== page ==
NEW YORK (
) -- If small business owners are the economic engine of the U.S., minority business owners are increasingly providing the power.
The number of black-owned businesses rose a noteworthy 60.5% to 1.9 million from 2002 to 2007, more than triple the 18% rate for businesses established nationally, according to the
U.S. Census Bureau's
Survey of Business Owners. During the most recent period for which there is Census data, black-owned businesses generated $137.5 billion in receipts, up 55.1% (the government defines black-owned businesses as firms in which blacks or African-American's own 51% or more of the equity, interest or stock of the business.)
Where are these businesses?
New York, Georgia and Florida are the states with the largest concentration of black-owned businesses, while New York City, Chicago, Houston and Detroit were the four cities with the largest concentration of the nation's black-owned businesses, the Census says.
However, of the 1.9 million black-owned businesses, little more than 100,000 had paid employees. (And that was a 13% increase from 2002 figures). Just 14,000 of those businesses had receipts of $1 million or more.
With the largest concentration of black-owned businesses in New York, Chicago, Houston and Detroit, inner-city and underserved communities with large minority populations are likely among the customer demographic. With only 14,000 of these businesses grossing $1 million or more, it's fair to assume that the recent economic recession pushed these numbers down, possibly to dismal levels, for many business owners.
But help is out there, you just need to know where to look.
A growing list of organizations, agencies and online resources are dedicated to providing black and minority business owners with more resources to be successfully self-employed.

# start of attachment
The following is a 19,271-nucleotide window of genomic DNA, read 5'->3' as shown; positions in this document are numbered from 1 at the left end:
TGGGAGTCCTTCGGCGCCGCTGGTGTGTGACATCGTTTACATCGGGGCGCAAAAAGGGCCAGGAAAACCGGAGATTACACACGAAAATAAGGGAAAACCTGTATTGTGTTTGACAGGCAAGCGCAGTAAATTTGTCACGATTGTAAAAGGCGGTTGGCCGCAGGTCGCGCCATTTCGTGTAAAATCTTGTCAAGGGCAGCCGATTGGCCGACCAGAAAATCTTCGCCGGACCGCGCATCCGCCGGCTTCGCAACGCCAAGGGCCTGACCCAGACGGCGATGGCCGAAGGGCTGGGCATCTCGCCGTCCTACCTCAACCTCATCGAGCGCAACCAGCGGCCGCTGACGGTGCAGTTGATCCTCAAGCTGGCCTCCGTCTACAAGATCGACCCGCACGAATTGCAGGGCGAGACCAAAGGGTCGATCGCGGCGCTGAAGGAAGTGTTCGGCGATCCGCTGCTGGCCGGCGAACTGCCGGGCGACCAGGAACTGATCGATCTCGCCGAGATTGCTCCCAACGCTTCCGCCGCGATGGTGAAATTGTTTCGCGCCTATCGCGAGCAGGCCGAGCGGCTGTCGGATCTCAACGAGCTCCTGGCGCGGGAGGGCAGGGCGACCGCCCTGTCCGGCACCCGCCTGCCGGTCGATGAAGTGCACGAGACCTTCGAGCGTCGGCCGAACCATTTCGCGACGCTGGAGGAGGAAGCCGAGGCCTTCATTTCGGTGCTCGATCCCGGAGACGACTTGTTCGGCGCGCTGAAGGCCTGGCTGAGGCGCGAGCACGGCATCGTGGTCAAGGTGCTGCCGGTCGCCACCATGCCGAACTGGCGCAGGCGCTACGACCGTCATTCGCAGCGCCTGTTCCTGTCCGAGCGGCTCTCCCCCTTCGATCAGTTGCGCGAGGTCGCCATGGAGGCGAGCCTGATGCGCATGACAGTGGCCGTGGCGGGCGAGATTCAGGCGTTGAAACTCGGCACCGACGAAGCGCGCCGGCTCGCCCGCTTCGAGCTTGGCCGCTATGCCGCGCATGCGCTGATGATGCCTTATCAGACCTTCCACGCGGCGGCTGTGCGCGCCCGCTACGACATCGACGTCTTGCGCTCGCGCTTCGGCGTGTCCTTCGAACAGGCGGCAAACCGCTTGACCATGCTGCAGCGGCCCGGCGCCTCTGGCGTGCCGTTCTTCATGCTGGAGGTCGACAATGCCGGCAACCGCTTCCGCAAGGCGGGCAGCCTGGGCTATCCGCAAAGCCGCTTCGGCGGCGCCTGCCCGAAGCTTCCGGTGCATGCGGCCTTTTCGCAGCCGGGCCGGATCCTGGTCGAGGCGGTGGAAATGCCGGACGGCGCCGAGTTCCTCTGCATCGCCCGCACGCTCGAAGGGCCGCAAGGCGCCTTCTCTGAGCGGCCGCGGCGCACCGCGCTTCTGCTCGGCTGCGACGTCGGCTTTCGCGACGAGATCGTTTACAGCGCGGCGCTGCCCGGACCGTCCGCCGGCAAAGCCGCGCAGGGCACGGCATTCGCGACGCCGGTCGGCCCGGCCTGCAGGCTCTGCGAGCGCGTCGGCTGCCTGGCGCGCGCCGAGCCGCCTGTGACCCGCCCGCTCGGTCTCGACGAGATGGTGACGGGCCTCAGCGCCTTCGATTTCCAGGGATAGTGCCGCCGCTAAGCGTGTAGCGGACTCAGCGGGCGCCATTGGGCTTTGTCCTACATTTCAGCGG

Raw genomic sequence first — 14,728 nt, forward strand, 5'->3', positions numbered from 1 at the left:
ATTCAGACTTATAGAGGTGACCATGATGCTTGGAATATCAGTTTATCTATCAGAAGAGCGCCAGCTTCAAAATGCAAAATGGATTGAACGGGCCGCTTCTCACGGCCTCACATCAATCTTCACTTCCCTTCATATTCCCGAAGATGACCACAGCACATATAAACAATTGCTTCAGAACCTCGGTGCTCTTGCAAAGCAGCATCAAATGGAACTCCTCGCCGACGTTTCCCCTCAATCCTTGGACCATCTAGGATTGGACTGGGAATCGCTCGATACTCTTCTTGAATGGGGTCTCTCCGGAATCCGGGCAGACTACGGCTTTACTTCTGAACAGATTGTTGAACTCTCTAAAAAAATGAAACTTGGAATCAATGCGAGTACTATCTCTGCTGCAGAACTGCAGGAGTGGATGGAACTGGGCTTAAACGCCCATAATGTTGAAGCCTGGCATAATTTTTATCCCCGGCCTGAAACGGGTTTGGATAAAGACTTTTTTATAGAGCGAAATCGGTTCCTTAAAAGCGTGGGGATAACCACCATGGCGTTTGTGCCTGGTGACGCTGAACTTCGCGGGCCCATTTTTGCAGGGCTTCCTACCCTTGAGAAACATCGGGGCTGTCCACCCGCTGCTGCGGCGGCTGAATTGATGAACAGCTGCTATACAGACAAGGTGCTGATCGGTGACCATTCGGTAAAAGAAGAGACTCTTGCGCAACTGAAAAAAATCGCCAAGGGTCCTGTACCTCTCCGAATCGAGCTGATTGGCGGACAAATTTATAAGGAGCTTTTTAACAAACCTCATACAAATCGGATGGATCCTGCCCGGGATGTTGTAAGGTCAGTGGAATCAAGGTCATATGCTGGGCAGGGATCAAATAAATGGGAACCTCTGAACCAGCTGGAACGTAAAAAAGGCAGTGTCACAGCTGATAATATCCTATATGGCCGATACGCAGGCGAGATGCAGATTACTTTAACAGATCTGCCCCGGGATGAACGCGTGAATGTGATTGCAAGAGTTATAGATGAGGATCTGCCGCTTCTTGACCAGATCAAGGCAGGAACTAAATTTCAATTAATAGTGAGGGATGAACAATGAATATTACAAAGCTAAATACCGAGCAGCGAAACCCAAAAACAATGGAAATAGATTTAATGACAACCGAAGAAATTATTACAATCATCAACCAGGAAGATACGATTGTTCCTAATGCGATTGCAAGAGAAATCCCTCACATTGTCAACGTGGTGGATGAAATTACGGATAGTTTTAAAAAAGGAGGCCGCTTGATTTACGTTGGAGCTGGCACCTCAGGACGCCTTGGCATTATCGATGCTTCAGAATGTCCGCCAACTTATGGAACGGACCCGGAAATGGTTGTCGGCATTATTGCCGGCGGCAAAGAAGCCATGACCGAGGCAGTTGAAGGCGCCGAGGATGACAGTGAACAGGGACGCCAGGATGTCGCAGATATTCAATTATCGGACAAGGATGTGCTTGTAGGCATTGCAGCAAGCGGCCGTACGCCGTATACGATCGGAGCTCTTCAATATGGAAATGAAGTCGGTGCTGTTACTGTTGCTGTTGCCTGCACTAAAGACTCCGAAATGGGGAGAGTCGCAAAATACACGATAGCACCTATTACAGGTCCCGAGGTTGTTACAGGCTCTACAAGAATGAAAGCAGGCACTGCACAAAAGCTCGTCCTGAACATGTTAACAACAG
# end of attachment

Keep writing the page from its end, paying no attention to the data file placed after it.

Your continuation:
A good place to start is any local chapter of the U.S. Department of Commerce's
, affiliate chapters of the
, or social media groups.
It doesn't take more than a simple Google search to turn a minority-business owner's attention to a site like
, an online and social media organization dedicated to African-American women business owners. Even a search on
yielded many business-networking groups specifically for minority owners.
Here are a few examples of organizations that offer support for various aspects of business ownership, from securing loans to building a franchise and winning government contracts:
Small Business Administration
The SBA is stepping up initiatives to build awareness of its programs amongst underserved communities.
According to a
post by Marie Johns, the SBA's Deputy Administrator, the SBA teamed last week with the
to increase the participation of black-owned small businesses in SBA programs, including loan programs, government contracting and its
, such as
Banks and government agencies also have lending programs, specifically for blacks and other minorities who are owners of companies past the start-up stage. Check this article on
to get more resources to help your business grow.